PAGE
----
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Title: Circadian rhythms, sleep and behaviour in intellectual and developmental disabilities : a systematic review of sleep and challenging behaviour and actigraphic assessment of circadian functioning in MPS III (Sanfilippo syndrome)
Author: Mumford, Rachel Anne
Awarding Body: University of Manchester
Current Institution: University of Manchester
Date of Award: 2013
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Sleep disturbance and behavioural difficulties are both prevalent problems in the intellectual and developmental disability population and can have a significant impact on quality of life for the individual and their family. This thesis investigated sleep, behaviour and circadian rhythm functioning in children with intellectual and developmental disabilities, and is presented in three sections. The first two papers have been prepared in accordance with the author guidelines of the journals proposed for submission, excluding tables and figures for ease of reading. The first paper is a systematic review of the literature examining the relationship between sleep disturbance and challenging behaviour in children with intellectual and developmental disabilities. 15 studies were included in the review and overall there were consistent findings of an association between the presence of sleep disruption and increased behavioural difficulties. A causal relationship could not be inferred due to the cross-sectional methodology of studies. Other factors, such as parental wellbeing, child level of intellectual disability and comorbidity of physical health conditions, need to be considered to understand the complexity of this relationship. Children with the neurodevelopmental disorder mucopolysaccharidosis type III (MPS III or Sanfilippo syndrome) present with high rates of sleep disturbance and challenging behaviour. The second paper investigates circadian rhythm functioning and activity levels in children with MPS III, compared to typically developing controls. Objective measurement of circadian rhythm and activity levels was obtained through actigraphic recording for 7-10 days. Children with MPS III had increased fragmentation of circadian rhythm, less stability of rhythm in relation to external cues and a differential pattern of activity across the day compared to controls. Overall, results were indicative of a disruption of circadian rhythm function in children with MPS III. The implications for clinical practice and future research are discussed. The third paper provides a critical appraisal of the overall research process, including further consideration of the strengths and limitations, implications for clinical practice, wider context of the research and personal reflections. An account of the project that was originally proposed with the MPS III population is also presented, alongside reflections on its termination.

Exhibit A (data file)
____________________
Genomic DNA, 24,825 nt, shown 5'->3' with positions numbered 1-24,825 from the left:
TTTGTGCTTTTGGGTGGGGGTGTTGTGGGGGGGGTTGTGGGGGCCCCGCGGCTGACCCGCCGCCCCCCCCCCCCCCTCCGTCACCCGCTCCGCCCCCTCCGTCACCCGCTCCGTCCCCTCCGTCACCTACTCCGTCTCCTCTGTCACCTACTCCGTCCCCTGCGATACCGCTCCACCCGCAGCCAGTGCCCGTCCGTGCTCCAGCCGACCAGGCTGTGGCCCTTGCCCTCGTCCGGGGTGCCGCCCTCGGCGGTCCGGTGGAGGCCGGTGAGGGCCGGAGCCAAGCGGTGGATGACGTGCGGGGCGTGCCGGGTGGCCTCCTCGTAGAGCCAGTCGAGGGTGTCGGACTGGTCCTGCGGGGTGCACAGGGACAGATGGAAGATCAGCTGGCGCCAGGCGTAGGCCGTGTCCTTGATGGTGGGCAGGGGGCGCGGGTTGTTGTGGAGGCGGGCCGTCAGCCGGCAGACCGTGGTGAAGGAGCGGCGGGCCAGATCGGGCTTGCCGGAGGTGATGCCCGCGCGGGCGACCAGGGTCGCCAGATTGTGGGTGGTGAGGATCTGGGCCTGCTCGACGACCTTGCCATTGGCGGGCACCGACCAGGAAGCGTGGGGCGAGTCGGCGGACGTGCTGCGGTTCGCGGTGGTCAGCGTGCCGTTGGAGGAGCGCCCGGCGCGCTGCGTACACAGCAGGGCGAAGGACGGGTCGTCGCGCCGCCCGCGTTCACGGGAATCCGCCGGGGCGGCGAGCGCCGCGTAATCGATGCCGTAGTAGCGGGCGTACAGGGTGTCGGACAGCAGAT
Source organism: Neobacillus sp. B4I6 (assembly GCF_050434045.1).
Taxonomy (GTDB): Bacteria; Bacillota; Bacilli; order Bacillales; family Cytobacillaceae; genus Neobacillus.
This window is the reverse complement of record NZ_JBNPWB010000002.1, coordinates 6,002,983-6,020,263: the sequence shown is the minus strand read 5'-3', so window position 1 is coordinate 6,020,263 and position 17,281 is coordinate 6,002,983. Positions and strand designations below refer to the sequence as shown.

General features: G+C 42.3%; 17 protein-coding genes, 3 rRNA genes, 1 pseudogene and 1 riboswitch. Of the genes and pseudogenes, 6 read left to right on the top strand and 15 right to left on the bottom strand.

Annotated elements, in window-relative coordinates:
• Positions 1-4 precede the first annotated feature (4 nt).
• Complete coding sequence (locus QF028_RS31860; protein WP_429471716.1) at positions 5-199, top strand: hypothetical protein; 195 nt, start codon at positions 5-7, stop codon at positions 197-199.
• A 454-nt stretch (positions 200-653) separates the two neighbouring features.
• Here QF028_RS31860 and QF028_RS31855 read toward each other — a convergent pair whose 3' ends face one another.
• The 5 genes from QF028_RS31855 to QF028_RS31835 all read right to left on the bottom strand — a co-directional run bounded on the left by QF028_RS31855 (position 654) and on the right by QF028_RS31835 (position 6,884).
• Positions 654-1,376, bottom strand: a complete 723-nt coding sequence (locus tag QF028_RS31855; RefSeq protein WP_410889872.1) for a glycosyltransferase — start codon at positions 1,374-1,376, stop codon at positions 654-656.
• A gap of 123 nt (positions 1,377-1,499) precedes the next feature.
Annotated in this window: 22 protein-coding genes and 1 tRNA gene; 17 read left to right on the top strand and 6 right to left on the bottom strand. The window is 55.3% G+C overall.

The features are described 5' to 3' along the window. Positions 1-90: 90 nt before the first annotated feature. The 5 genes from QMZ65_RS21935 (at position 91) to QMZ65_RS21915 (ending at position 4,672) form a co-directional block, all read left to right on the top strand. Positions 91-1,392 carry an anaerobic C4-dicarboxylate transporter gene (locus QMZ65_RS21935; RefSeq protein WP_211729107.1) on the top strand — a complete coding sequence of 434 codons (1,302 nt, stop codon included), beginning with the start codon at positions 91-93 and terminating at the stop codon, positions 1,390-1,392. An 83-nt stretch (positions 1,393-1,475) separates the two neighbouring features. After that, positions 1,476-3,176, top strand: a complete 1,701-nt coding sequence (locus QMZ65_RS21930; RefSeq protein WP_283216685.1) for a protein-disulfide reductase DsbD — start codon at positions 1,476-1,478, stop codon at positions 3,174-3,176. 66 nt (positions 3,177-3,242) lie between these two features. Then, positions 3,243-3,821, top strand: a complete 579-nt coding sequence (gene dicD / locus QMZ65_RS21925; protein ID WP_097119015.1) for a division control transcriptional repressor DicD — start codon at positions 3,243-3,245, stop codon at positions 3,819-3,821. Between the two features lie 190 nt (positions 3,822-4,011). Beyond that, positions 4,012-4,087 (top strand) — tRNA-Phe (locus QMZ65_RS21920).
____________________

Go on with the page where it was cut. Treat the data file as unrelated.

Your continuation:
Supervisor: Hare, Dougal; Bunton, Penny Sponsor: Not available
Qualification Name: Thesis (D.Clin.Psy.) Qualification Level: Doctoral
EThOS ID:  DOI: Not available
Keywords: sleep, circadian rhythm, behaviour, mucopolysaccharidosis type III, Sanfilippo